For immediate release
|Contact America ---
The Weber Group
Eric Snow <firstname.lastname@example.org>
+1 617 661-7900
|Contact Europe --
Andrew Lloyd & Associates
Ned Mitchell <email@example.com>
CAMBRIDGE, MASS., USA -- 10 November, 1997 -- The World Wide Web Consortium (W3C) today announced the release of HTML 4.0 as a W3C Proposed Recommendation. The W3C HTML Working Group has determined that the HTML 4.0 specification is stable, contributes to Web interoperability, is supported for industry-wide adoption, and is ready to enter the review and voting process by all 220 W3C Member organizations.
Specifications developed within W3C working groups must be formally approved by the Membership. Consensus is reached after a specification has proceeded through the following review stages: Working Draft, Proposed Recommendation, and Recommendation.
Stable working drafts are submitted by working groups to the W3C Director for consideration as a Proposed Recommendation. Upon the Director's approval, the document becomes a "Proposed Recommendation", and is forwarded to the W3C Membership to vote on becoming an official W3C Recommendation.
The W3C Advisory Committee -- comprised of one official representative from each Member organization -- submits one of the following votes on the Proposed Recommendation: yes; yes, with comments; no, unless specified deficiencies are corrected; no, this Proposed Recommendation should be abandoned.
During this voting period, the Working Group expects to resolve minor technical issues and communicate its results to the W3C Director. After this time, the Director will announce the disposition of the document; it may become a W3C Recommendation (possibly with minor changes), revert to Working Draft status, or may be dropped as a W3C work item.
The Member voting and review period lasts approximately 6 weeks.
Developed by the W3C HTML Working Group, HTML 4.0 improves the look and functionality of Web pages, offering several key improvements over the current HTML 3.2 Recommendation. Features include advanced forms, which allow publishers to display "rich" HTML on any button and build keyboard shortcuts into page controls. Other features include in-line frames, enhanced tables, and support for objects and scripts. Additionally, HTML 4.0 provides the markup needed for any language including multilingual documents; allowing authors to manage differences in language, text direction, and character encoding schemes. HTML 4.0 is also more accessible to users with disabilities, allowing table and form text to be rendered into braille or speech.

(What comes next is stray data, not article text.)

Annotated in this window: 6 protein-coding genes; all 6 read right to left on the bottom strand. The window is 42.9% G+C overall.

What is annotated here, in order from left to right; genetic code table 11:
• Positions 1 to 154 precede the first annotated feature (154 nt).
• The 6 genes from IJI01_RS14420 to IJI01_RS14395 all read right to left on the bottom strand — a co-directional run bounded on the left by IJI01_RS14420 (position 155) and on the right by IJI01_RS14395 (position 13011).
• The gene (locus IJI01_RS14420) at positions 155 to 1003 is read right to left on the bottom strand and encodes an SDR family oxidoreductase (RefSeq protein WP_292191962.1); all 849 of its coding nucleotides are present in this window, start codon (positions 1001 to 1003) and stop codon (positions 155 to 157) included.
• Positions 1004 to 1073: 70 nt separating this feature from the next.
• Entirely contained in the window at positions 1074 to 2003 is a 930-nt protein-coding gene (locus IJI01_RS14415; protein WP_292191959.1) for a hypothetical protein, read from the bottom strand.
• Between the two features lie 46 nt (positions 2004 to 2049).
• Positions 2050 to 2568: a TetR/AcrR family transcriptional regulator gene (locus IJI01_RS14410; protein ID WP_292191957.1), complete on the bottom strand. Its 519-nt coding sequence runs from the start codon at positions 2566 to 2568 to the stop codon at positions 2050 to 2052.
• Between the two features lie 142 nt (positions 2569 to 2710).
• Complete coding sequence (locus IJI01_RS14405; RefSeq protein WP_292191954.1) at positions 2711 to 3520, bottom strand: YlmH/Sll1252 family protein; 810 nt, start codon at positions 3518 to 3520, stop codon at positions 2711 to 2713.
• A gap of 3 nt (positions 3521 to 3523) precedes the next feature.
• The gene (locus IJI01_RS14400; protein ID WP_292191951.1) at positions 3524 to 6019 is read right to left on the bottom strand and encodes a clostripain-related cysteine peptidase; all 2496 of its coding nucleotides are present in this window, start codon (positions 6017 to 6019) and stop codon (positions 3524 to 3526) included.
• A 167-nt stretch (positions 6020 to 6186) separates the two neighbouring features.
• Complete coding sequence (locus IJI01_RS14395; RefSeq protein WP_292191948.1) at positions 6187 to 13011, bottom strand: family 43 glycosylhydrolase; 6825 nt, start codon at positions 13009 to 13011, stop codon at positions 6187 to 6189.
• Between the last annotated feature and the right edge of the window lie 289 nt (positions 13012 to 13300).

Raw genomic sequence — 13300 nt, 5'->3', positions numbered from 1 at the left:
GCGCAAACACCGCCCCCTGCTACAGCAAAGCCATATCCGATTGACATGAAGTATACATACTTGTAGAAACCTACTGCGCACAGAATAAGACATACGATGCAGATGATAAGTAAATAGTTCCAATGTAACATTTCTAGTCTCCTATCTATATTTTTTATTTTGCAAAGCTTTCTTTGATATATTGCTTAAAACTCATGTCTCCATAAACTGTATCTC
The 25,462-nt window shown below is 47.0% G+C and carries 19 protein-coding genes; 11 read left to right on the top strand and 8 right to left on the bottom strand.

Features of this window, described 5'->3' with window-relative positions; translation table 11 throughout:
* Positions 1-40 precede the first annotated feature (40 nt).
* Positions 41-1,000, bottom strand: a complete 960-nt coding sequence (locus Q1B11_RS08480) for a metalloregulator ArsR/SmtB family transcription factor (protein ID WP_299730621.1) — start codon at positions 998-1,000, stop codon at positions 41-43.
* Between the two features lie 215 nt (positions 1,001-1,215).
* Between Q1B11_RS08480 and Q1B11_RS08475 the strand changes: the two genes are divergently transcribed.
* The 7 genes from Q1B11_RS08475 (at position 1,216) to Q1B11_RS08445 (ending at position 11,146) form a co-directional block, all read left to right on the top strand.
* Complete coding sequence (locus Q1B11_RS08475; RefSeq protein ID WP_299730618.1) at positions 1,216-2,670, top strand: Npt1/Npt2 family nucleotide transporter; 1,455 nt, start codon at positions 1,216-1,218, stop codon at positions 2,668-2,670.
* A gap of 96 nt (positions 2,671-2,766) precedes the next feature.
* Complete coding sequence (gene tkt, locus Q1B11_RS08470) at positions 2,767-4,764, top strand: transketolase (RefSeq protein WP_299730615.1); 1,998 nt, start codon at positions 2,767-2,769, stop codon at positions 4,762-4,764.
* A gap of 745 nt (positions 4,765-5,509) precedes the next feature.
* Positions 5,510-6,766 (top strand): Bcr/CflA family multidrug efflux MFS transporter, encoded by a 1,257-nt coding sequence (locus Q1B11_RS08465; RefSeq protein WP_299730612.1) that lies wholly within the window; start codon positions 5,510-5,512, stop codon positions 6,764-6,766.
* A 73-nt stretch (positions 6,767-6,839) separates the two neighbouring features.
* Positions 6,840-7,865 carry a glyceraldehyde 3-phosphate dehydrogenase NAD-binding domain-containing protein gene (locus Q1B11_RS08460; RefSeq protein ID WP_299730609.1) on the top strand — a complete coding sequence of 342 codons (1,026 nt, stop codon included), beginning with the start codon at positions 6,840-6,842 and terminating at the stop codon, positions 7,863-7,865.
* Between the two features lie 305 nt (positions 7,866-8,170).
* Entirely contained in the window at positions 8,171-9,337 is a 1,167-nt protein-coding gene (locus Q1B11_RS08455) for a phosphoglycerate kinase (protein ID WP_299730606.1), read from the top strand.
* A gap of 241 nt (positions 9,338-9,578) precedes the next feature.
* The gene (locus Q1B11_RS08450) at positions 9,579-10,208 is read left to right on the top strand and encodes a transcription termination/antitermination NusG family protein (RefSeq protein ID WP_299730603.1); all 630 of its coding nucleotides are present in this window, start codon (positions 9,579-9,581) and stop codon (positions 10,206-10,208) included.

The W3C HTML Working Group includes key industry players such as Adobe Systems, Hewlett Packard, IBM, Microsoft, Netscape Communications, Novell, Reuters, SoftQuad, Spyglass and Sun Microsystems; content specialists at HotWired, PathFinder and Verso, and experts in the fields of accessibility and internationalization.
The HTML 4.0 specification has been produced as part of the W3C HTML Activity, and is available at http://www.w3.org/TR/PR-html40/. For more information on HTML, please see http://www.w3.org/MarkUp/
The W3C was created to develop common protocols that enhance the interoperability and promote the evolution of the World Wide Web. It is an industry consortium jointly run by the MIT Laboratory for Computer Science (LCS) in the USA, the National Institute for Research in Computer Science and Control (INRIA) in France and Keio University in Japan. Services provided by the Consortium include: a repository of information about the World Wide Web for developers and users; reference code implementations to embody and promote standards; and various prototype and sample applications to demonstrate use of new technology. To date, over 220 organizations are Members of the Consortium.
For more information about the World Wide Web Consortium, see http://www.w3.org/